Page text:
Shirley Briggs and Rachel Carson: A University of Iowa Connection
Story: Ashton Knatz
The Office of Sustainability and the Environment is celebrating Women’s History Month by honoring women who have made contributions to the environmental movement and sustainability. One of the most enduring and prevalent figures in the environmental movement is Rachel Carson. Her work as a nature writer is credited with advancing the global environmental movement, particularly her 1962 book Silent Spring, which led to a nationwide ban on the pesticide DDT in the United States. One of Carson’s closest confidants and fellow advocates was Shirley Briggs, an alumnus of the University of Iowa. Briggs met Carson when they worked together in the U.S. Fish and Wildlife Service in the 1940’s, and the two became close friends. After Carson’s death in 1964, Briggs carried her momentum forward through her own work. Briggs’ legacy still lives on today through her archived work within the university libraries. The impact that Shirley Briggs had on the environmental movement cannot be underestimated, and it is important that we continue to carry her own legacy forward. This package of articles outlines Briggs' life, achievements, and friendship with Rachel Carson, as well as ways to learn more about this connection.
Sincerely Yours, Shirley Briggs: A Glimpse into Her Life
Shirley Briggs was born in Iowa City, Iowa on May 12, 1918. She graduated from University High School in Iowa City and later received both her undergraduate and master's degrees from the University of Iowa. In 1939, she earned a B.A. in Art, Art History, and Botany, and went on to earn a M.A. in Art and Art History in 1940, graduating summa cum laude. Her father, John Briggs, was a professor of political science at Iowa, and her educational experience was unrivaled during her time at the university. Briggs also studied under Grant Wood, perhaps best known for his painting American Gothic, while attending the University of Iowa.
A photo of Briggs working on a sculpture, likely taken sometime in the late 1930's - early 1940's. Original photographer unknown. Image sourced from the Iowa Women's Archives.
After graduation, Briggs began teaching art at the North Dakota Agricultural College from 1941-1943, but decided to change professions after many of her students were drafted into World War II. She moved to Baltimore, Maryland to work as a professional illustrator and painter with the Glenn L. Martin Company, primarily drawing pictures of airplanes for mechanics to reference. In 1945, she went to Washington, D.C. to work as an information specialist and professional illustrator for the U.S. Fish and Wildlife Service, where she worked for two years. It was there that she met Rachel Carson, and the two found that they shared many similar interests. The two quickly became friends.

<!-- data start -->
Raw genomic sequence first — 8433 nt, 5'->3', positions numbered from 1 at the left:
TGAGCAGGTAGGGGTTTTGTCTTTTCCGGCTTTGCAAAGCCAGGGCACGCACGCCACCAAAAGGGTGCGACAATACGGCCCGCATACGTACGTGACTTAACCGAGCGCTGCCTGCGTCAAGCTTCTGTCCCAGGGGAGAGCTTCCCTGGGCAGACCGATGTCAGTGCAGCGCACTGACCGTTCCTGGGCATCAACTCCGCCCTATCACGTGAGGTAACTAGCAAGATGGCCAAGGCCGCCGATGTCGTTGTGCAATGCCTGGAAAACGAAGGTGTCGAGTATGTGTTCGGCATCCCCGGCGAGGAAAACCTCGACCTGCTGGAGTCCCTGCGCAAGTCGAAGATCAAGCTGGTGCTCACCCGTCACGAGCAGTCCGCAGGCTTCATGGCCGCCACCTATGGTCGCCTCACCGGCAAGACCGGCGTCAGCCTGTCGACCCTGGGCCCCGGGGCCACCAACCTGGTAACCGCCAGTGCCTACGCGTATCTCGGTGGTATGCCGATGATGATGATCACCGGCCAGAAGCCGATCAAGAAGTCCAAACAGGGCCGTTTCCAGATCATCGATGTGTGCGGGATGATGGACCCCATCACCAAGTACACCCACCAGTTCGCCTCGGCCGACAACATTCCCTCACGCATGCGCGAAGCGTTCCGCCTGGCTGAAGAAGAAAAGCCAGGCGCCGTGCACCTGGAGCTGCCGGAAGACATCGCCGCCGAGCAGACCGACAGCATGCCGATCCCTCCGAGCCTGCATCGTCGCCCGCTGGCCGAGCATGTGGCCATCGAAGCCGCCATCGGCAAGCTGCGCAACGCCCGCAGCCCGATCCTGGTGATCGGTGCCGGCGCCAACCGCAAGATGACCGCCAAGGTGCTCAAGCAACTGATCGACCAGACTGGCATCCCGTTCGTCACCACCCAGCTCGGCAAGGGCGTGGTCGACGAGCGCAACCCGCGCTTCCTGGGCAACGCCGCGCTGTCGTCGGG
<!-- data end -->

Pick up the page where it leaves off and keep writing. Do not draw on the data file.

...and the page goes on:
Briggs continued her work as a professional illustrator with the U.S. Bureau of Reclamation and the Smithsonian Institution’s Museum of Natural History well into the 1950’s. She worked on graphics and dioramas for a number of uses, including informational pamphlets and museum exhibits.
The background of this Pronghorn Antelope diorama was painted by Briggs. The diorama was presented through the Smithsonian Institution. Image sourced from the Iowa Women's Archives.
While working for the federal government, Briggs was also involved with the Audubon Naturalist Society and took several trips with Carson. Briggs’ work with the Audubon Society included writing, photography, and illustrating for magazines and periodicals.
Samples from the informational pamphlet "Chincoteague: A National Wildlife Refuge," written by Carson. Briggs provided some of the illustrations in this pamphlet, including the image on the right. Sourced from the Iowa Women's Archives, but the pamphlet was originally from the U.S. Fish and Wildlife Service, 1947.
After Carson’s death in 1964, Briggs worked with other fellow conservationists to establish the Rachel Carson Council in 1965. Within this organization, she served as the executive director from 1970 to 1992. Briggs also made efforts to preserve Carson’s legacy through Silent Spring and her other works.
Shirley Briggs was awarded the Distinguished Alumni Award from the University of Iowa in 1995, as well as a number of other awards from notable organizations, including the University of California and the Environmental Protection Agency. Briggs later passed away at her home in 2004, but her legacy continues to live on today. Her work with the U.S. Fish and Wildlife Service, Audubon Naturalist Society, and the Rachel Carson Council set the standard for fellow conservationists. The efforts of Shirley Briggs in conjunction with Rachel Carson spurred the environmental movement in the United States and all over the world.
As Ever, Ray: The Friendship Between Briggs and Carson
Rachel Carson worked closely with many female conservationists and researchers throughout her life. One of these conservationists was Shirley Briggs, a University of Iowa alumnus. The two met each other while working in the U.S. Fish and Wildlife Service in the 1940’s, and they discovered a shared interest in birding. While working for the Department of the Interior, the two women joined the Audubon Naturalist Society. Briggs and Carson took many trips all over the United States through the Audubon Society, including Ocean City, Maryland, and Cobb Island, Virginia, as well as a group trip to Hawk Mountain.
Left: Briggs and the Hawk Mountain expedition group. Briggs is seated to the immediate left of the dog. Original photographer unknown. Right: Rachel Carson at Hawk Mountain. Original photographer unknown, but likely Briggs. Both photos were sourced from the Iowa Women's Archives.